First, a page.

Using Scholarly Argument in your Literature Review

Literature Review is More Than a Summary of the Research Studies on Your Topic

Think of the literature review as a persuasive argument for why your study needs to be done. However, scholarly arguments are not like the persuasive essays you may have written in the past. Instead, you use facts, found in empirical research to show your reader what is going on in your field and within your topic. Your argument will be stronger based on the quality of the resources, how you organize the facts, and the logic you use to connect facts to your study.


However, there are a number of qualities that scholarly arguments should not include. The first is vocabulary that evokes emotion. While you should be passionate about your study, you are writing an academic, scholarly argument. The facts, not emotion should make the argument. Next, scholarly arguments should not be degree-indicating. Do not use words such as, very, fantastic, amazing etc..

And last, your argument should not be bias. While you probably chose your topic based on a hunch of what you might expect from the results of your study, you must remain open minded and the language you chose must show this. For example, when discussing the social change impact of your study, have you considered the contribution your study has to offer even if the data do not show any significant results? The language throughout chapter 2 must show facts, not emotion, bias-free language, and open-mindedness.

Last Paragraph in Each APA Level 1 Heading

For each APA Level 1 Heading you will end with a final paragraph before moving on to the next topic of your literature review.

This paragraph is not a summary of what was in the section; instead it has other purposes beyond summary. These include any or all of the following:

  • Identifying any gaps in the literature (If you did this within the section, it does not have to be here.)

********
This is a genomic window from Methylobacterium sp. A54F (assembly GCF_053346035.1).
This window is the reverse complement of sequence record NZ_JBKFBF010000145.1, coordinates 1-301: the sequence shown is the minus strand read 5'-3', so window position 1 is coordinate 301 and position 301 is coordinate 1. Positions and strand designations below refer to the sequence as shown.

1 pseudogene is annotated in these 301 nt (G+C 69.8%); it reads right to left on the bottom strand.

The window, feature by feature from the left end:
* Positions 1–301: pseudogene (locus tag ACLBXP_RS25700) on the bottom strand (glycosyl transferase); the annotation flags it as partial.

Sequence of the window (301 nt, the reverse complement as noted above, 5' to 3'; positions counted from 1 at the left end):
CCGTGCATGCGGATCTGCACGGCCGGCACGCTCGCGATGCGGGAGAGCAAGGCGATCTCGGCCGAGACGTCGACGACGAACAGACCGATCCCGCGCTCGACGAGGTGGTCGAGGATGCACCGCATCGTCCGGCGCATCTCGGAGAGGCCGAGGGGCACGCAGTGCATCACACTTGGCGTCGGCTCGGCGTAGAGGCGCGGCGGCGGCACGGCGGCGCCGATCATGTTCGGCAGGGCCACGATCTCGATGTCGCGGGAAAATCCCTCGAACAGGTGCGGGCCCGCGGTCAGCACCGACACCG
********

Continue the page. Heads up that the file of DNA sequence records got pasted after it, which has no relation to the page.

• Why the gap is important and should be studied
  • Connect the literature to your proposed study
  • How your study will add understanding to that gap
  • How your approach to the gap will add understanding
  • How your study will be situated within and expand on current research.

Remember, each APA level 1 heading of the literature review can be viewed as a mini-paper. Approach your literature review this way, with a final paragraph linking it to your proposed study, and you’ll make steady progress through chapter 2. Good luck!

Resources that will help with scholarly argumentation

Writing Center Webinar on Building and Organizing Academic Arguments

Argue is Not a Dirty Word: Taking a Stand in Your Thesis Statement

Avoiding Logical Fallacies

Does Creativity Belong in Academic Writing

For the Good of All Humanity; Imperatives Must Be Abolished



5 thoughts on “Using Scholarly Argument in your Literature Review

  1. Eve says:

    The amount of information that we have to saturate and synthesize is overwhelming. I will try the mini-paper route that you suggested, yet my “paper bag” will be on standby 🙂

    • Yes, I know it feels that way. But keeping a bird’s eye view of the entire chapter and then narrowing in on one area as a mini-paper, works well. Best of luck!

  2. Here is an example template for the last paragraph of a level 1 heading within the Literature Review section of chapter 2. maybe this is helpful?

    Teacher perceptions of social learning range [insert your level 1 heading topic] from [WHAT] to [WHAT]. The gap that remains is [DESCRIBE GAP]. This gap is important because [WHY]. While some studies explored [WHAT] (cite), this proposed study will explore [WHAT]. This proposed study will expand on current research [HOW]. This study will add understanding to the gap [HOW].

    Don’t make this harder than it is! 🙂 Good luck! ~Dr. Darci

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